SOE dije 2016-17 Award Winners

Expansions Vol 1

In May 2017, the first School of Education dije awards were given to students, faculty, and staff members to recognize their demonstrated commitment to advancing diversity, inclusion, justice, and equity in all aspects of their professional work. Their efforts benefit the SOE community and/or broader campus and local communities in significant ways that align with the SOE mission. Award winners were nominated by others and chosen by members of the SOE Education Diversity Advisory Council (EDAC) who reviewed and deliberated over an impressive pool of nominees. This was the inaugural year of the SOE dije Awards, which will now be presented annually. We congratulate the winners and highlight comments from their nomination statements below.

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Undergraduate Student Winner: Mr. Lawrence Teng, Rising Senior

Lawrence Teng is a rising senior majoring in Mathematics with Teacher Certification. He aims to become a high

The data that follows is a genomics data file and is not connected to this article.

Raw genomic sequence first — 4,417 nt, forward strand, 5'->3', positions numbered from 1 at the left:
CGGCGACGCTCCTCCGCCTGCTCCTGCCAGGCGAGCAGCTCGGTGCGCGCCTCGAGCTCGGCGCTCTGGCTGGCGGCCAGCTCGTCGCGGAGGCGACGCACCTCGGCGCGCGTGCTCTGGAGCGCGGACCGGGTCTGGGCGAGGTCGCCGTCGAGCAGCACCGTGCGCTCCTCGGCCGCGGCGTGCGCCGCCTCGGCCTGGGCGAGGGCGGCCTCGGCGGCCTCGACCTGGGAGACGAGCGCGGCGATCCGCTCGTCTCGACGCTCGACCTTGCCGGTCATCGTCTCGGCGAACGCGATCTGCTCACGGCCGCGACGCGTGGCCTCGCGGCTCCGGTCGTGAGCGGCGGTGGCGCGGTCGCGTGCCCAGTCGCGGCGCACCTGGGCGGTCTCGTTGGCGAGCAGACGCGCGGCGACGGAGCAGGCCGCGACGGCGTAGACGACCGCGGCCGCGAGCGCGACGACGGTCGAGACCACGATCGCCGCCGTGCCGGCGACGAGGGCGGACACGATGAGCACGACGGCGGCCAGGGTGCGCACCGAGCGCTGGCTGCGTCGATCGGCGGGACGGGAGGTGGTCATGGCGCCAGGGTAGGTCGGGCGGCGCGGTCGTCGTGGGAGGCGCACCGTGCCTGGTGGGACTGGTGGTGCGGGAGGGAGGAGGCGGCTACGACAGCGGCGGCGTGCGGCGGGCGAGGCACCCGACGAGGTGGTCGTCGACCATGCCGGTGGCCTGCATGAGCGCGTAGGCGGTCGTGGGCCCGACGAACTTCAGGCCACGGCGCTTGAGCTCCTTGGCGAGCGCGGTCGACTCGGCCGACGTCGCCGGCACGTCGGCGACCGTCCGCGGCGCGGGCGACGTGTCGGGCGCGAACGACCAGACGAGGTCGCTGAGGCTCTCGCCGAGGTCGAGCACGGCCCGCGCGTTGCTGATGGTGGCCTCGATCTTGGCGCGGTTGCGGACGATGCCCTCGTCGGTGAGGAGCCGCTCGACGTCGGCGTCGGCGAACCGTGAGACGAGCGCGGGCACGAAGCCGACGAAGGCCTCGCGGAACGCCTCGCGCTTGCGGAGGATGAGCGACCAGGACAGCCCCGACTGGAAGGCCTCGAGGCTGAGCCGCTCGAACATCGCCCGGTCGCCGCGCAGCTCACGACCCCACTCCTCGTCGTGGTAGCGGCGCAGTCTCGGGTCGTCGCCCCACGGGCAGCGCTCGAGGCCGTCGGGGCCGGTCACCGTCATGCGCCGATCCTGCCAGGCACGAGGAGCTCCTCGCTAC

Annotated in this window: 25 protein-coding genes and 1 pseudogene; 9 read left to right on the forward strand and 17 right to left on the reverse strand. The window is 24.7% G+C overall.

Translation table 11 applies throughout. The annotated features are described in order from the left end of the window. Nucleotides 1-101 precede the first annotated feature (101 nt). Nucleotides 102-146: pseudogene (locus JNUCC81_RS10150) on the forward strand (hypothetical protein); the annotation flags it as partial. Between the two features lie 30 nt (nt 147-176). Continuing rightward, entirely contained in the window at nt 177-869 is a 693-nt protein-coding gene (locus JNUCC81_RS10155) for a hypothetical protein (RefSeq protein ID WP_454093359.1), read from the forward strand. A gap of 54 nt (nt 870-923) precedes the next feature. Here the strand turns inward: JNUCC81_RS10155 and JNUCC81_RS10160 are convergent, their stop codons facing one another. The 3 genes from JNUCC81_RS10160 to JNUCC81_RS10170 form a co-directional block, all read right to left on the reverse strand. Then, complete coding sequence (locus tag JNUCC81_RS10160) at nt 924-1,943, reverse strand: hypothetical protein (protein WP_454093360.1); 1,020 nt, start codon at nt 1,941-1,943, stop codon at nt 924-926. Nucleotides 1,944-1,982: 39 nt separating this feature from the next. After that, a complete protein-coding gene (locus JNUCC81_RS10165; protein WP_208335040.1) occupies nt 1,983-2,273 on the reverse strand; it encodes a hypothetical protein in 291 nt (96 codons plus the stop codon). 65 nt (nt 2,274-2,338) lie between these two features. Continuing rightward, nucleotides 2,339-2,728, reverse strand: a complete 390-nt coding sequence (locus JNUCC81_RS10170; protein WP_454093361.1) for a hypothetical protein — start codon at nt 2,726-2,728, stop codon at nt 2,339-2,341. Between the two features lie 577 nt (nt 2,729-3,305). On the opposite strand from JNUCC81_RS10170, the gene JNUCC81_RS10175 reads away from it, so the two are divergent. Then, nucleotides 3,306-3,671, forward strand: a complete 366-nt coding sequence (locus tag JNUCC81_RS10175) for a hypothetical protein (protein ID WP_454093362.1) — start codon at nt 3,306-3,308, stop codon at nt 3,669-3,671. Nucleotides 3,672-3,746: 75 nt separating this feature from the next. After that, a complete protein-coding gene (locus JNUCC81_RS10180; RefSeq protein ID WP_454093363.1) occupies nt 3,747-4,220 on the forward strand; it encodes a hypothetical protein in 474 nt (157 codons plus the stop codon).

Lawrence Teng

school mathematics teacher to guide students to understand mathematics concepts, find joy and opportunity in the subject, and see themselves as competent doers of mathematics. He then hopes to build on this experience and conduct research to improve mathematics education on a larger scale. Teng is currently the president of STEM Society, a student organization at U-M whose mission is to create and teach interactive lessons to help high school students— particularly those from low socioeconomic status communities—become more interested in and excited about STEM fields. He is also an active participant in the Dr. Martin Luther King, Jr. Day Children & Youth Program, an annual campus event.


Excerpt from Nomination: